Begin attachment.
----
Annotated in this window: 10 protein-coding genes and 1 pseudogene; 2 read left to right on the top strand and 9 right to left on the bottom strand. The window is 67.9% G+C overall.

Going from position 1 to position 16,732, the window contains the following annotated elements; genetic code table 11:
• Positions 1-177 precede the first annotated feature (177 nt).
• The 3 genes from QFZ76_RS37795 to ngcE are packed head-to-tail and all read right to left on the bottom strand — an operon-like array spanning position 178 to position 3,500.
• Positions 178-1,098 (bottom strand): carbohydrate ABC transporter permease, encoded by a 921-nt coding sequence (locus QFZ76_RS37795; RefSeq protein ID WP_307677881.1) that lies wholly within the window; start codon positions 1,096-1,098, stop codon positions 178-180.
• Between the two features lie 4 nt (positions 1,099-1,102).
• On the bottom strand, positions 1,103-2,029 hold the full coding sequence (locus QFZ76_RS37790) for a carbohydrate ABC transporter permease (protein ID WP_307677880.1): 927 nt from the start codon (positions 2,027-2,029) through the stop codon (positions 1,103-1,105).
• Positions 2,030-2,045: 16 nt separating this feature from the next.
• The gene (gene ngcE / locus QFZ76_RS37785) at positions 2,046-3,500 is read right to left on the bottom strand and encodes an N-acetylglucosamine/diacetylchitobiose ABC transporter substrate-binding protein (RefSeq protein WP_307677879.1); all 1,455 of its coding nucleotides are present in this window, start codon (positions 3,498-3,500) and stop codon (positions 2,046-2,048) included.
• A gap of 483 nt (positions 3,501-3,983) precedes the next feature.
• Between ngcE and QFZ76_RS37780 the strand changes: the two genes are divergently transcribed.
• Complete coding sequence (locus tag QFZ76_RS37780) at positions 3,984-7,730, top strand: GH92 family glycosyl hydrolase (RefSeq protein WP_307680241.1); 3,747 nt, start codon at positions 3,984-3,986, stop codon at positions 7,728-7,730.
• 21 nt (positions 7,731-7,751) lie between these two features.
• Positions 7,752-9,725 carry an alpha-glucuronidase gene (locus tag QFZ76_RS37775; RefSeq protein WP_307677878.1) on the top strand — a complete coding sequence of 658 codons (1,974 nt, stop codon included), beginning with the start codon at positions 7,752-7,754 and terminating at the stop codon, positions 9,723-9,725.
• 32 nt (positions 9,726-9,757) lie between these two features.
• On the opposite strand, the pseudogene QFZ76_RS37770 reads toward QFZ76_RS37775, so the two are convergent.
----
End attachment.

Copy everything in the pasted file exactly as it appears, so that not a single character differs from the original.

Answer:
Annotated in this window: 10 protein-coding genes and 1 pseudogene; 2 read left to right on the top strand and 9 right to left on the bottom strand. The window is 67.9% G+C overall.

Going from position 1 to position 16,732, the window contains the following annotated elements; genetic code table 11:
• Positions 1-177 precede the first annotated feature (177 nt).
• The 3 genes from QFZ76_RS37795 to ngcE are packed head-to-tail and all read right to left on the bottom strand — an operon-like array spanning position 178 to position 3,500.
• Positions 178-1,098 (bottom strand): carbohydrate ABC transporter permease, encoded by a 921-nt coding sequence (locus QFZ76_RS37795; RefSeq protein ID WP_307677881.1) that lies wholly within the window; start codon positions 1,096-1,098, stop codon positions 178-180.
• Between the two features lie 4 nt (positions 1,099-1,102).
• On the bottom strand, positions 1,103-2,029 hold the full coding sequence (locus QFZ76_RS37790) for a carbohydrate ABC transporter permease (protein ID WP_307677880.1): 927 nt from the start codon (positions 2,027-2,029) through the stop codon (positions 1,103-1,105).
• Positions 2,030-2,045: 16 nt separating this feature from the next.
• The gene (gene ngcE / locus QFZ76_RS37785) at positions 2,046-3,500 is read right to left on the bottom strand and encodes an N-acetylglucosamine/diacetylchitobiose ABC transporter substrate-binding protein (RefSeq protein WP_307677879.1); all 1,455 of its coding nucleotides are present in this window, start codon (positions 3,498-3,500) and stop codon (positions 2,046-2,048) included.
• A gap of 483 nt (positions 3,501-3,983) precedes the next feature.
• Between ngcE and QFZ76_RS37780 the strand changes: the two genes are divergently transcribed.
• Complete coding sequence (locus tag QFZ76_RS37780) at positions 3,984-7,730, top strand: GH92 family glycosyl hydrolase (RefSeq protein WP_307680241.1); 3,747 nt, start codon at positions 3,984-3,986, stop codon at positions 7,728-7,730.
• 21 nt (positions 7,731-7,751) lie between these two features.
• Positions 7,752-9,725 carry an alpha-glucuronidase gene (locus tag QFZ76_RS37775; RefSeq protein WP_307677878.1) on the top strand — a complete coding sequence of 658 codons (1,974 nt, stop codon included), beginning with the start codon at positions 7,752-7,754 and terminating at the stop codon, positions 9,723-9,725.
• 32 nt (positions 9,726-9,757) lie between these two features.
• On the opposite strand, the pseudogene QFZ76_RS37770 reads toward QFZ76_RS37775, so the two are convergent.